This is an apolitical forum for discussions on the Axis nations, as well as the First and Second World Wars in general hosted by Marcus Wendel's Axis History Factbook in cooperation with Michael Miller's Axis Biographical Research and Christoph Awender's WW2 day by day.
Qvist wrote:1. Ignorance of context. It takes a verbal statement by Horthy that was made in a specific context, and assumes that it is a straightforward factual statement about what it purports to be about. It also takes for granted that Horthy knows what he's talking about. Horthy might very well have been lying, or been badly informed, or simply used this in a conversational context for some other, unstated, purpose.
2. Lack of sufficiency. Even if it is a straightforward statement made with factual intent, it doesn't even begin to provide grounds for believing its accuracy. The understanding of large complex phenomena aren't enabled by single statements made by Admirals. You would need to construct a viable argument demonstrating, or at least supporting, that the consequences would indeed be such.
3. Lack of relevance. Horthy is speaking about Hungary. Even if his argument is valid for that country at that time, that does not mean it would be automatically valud also for Germany.
4. Contrafactuality. Nazi Germany did remove their Jewish minority from the economy. It's not a hypothetical scenario in Germany - the results are known, if not by you, since you prefer to speculate about them rather than describe them. This of course renders the whole Horthy statement completely irrelevant to the matter you are so misguidedly attempting to apply it to.
That's because you are content to confuse what appears to be plausible to you with actual knowledge about history. The point is that if you have no direct knowledge of the state of the German winter equipment, then you are in no position whatsoever to have any opinion on its avilability. And, it so happens that ljadw is right on this point - the problem was not a lack of equipment as such, but the inability to bring it forward in time.
But of course, that's only the tip of the iceberg, because your argument isn't merely that there was too little winter equipment, but also that the reason for this was the destruction of Jewish small business. An argument that of course requires showing how the German army was reliant on supplies from that sector in this area, why it was impossible for it to replace it when it disappeared and how that impacted on its stores of winter equipment. Which you haven't, and which would be a sad waste of time to attempt, as its only result would be to make it clear to you what is presumably already abundantly clear to most people reading this thread, namely that you have no idea what you're talking about.
I agree that it is reasonable to assume to some extent that the loss of several thousand doctors had a derimental effect in some way, but that is still no sufficient basis for attributing to this far-reaching consequences at the front. You would, for example, need to show what direct effect it had on the army medical corps, which is not necessarily the same as the effect it had on German society in general. And you would have to offer some sort of actual backing for the claim that medical care in the army declined as a result of the unavailability of jewis doctors. Again, you are simply putting assumption in the place of any actual and relevant knowledge.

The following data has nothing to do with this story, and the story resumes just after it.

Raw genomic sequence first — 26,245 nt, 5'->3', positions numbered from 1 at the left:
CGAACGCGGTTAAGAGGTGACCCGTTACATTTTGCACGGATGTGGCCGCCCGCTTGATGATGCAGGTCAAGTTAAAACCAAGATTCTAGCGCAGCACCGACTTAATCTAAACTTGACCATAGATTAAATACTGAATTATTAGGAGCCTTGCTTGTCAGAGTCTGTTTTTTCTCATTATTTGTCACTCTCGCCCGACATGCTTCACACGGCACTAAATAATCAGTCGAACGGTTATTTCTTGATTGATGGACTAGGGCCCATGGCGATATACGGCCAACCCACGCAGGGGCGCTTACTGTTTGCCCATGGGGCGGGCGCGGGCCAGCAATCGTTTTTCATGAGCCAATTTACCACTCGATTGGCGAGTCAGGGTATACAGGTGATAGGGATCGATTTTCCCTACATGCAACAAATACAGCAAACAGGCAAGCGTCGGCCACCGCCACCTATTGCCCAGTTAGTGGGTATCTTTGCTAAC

Yes, doesn't that make it sound really significant? Of course, when you put the 250,000 or so male jews of useful military age in prewar Austria and Germany in the context of the fact that more than 18 million men served in the Wehrmacht during the war (foreigners not included) it gets slightly more difficult to assume that this made a crucial difference.
You know what, I don't think I'm going to excuse you after all. You are so far away from making viable historical arguments, and so happy to just blithely generalise from speculative assumptions in lieu of any actual relevant historical knowledge, that it is reasonable to conclude that you don't actually understand what a relevant historical argument consists in. You belong to that special category of men who can take a point that is virtually self-supporting (which is the case with the entirely reasonable proposition that the persecution and murder of the Jews was a drain on the German war effort rather than a contribution to it), and still end up painting yourself into a corner due to wild exaggeration and ignorance of the nature of historical proof.
No one questions that the Holocaust was detrimental also to the war-making capabilities of Germany. That does not mean that the effects were limitless. If you want to be able to argue that effects were of a scale and nature that had a major and direct impact on events at the front, then that must be demonstrated through a convincing causal chain that includes actual and specific familiarity with the phenomena described - or reference must be made to somebody who has carried out such an analysis.
Qvist wrote:I was referring to the fact that there is an enormous body of research in existence on the topic of the Holocaust in Germany, and its impact on various parts of German society. What do you want, a reading list?
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